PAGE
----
In addition to his extensive experience in the treatment of obesity, Dr. Rothman also has extensive clinical experience in the psychopharmacological treatment of psychiatric disorders. Dr. Rothman is (or was) a member of several professional groups, including the American Society for Pharmacology and Experimental Therapeutics, the College on Problems of Drug Dependence, the American College of Neuropsychopharmacology, the Medical Society of Virginia and the American Medical Association. Dr. Rothman is licensed to practice medicine in Maryland, Virginia, West Virginia, Pennsylvania and the District of Columbia and runs an acute inpatient psychiatric unit at an area hospital.

Selected Bibliography of Publications

1. Hendricks EJ, Rothman RB. Phentermine therapy for obesity does not elevate blood pressure. Diabetes Obes Metab. 2011 Oct ;13(10):963-4.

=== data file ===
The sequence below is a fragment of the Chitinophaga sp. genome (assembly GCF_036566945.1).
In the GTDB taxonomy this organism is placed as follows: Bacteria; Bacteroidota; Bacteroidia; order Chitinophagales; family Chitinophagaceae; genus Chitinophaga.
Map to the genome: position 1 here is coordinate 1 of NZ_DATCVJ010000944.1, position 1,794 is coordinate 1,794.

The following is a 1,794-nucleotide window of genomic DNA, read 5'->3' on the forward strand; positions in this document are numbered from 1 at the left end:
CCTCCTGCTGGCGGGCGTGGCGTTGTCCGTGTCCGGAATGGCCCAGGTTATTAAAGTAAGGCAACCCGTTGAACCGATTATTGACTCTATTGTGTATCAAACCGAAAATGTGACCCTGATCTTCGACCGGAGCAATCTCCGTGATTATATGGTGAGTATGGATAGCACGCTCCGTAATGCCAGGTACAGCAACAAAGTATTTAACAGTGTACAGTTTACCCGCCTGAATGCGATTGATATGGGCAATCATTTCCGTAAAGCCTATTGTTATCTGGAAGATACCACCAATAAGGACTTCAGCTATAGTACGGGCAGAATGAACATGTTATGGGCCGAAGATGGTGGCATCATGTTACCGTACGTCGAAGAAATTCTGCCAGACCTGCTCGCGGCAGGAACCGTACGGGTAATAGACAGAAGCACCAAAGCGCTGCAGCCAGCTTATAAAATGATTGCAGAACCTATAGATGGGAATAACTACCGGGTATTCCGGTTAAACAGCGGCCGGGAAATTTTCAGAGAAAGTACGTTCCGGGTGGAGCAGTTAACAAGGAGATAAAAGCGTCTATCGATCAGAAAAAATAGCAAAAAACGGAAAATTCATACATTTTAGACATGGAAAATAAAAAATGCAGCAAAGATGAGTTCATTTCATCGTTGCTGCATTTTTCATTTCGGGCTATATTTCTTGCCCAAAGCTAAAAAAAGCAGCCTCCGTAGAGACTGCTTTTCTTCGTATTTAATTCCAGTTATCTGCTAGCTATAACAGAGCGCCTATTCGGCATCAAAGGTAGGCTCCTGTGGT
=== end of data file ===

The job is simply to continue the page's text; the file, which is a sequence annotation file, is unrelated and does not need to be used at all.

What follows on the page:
2. Hendricks EJ, Rothman RB. RE: Pulmonary hypertension associated with use of phentermine? Yonsei Med J. 2011 Sep;52(5):869-70.
3. Rothman RB, Hendricks EJ. Phentermine cardiovascular safety II: response to Yosefy Int J Cardiol. 2009 Epub Mar 19. Int J Cardiol. 2010 Nov 19; 145(2):391-2
4. Rothman RB, Hendricks EJ. Phentermine cardiovascular satefy. Am J Emerg Med. 2009 Oct;27(8):1010-3
5. Rothman RB. Treatment of obesity with “combination” pharmacotherapy. Am J Ther. 2010 Nov-Dec;17(6):596-603. PubMed PMID: 19352149
6. Hendricks EJ, Rothman RB, Greenway FL. How physician obesity specialists use drugs to treat obesity. Obesity (Silver Spring). 2009 Sep;17(9):1730-5.
7. Rothman RB, Hendricks EJ. Phentermine cardiovascular safety. In response to Yosefy C, Berman M, Beeri R. Cusp tear in bicuspid aortic valve possibly caused by phentermine. International journal of cardiology 2006;106:262-3. Int J Cardiol. 2010 Oct 8; 144(2):241-2; author reply 242-3.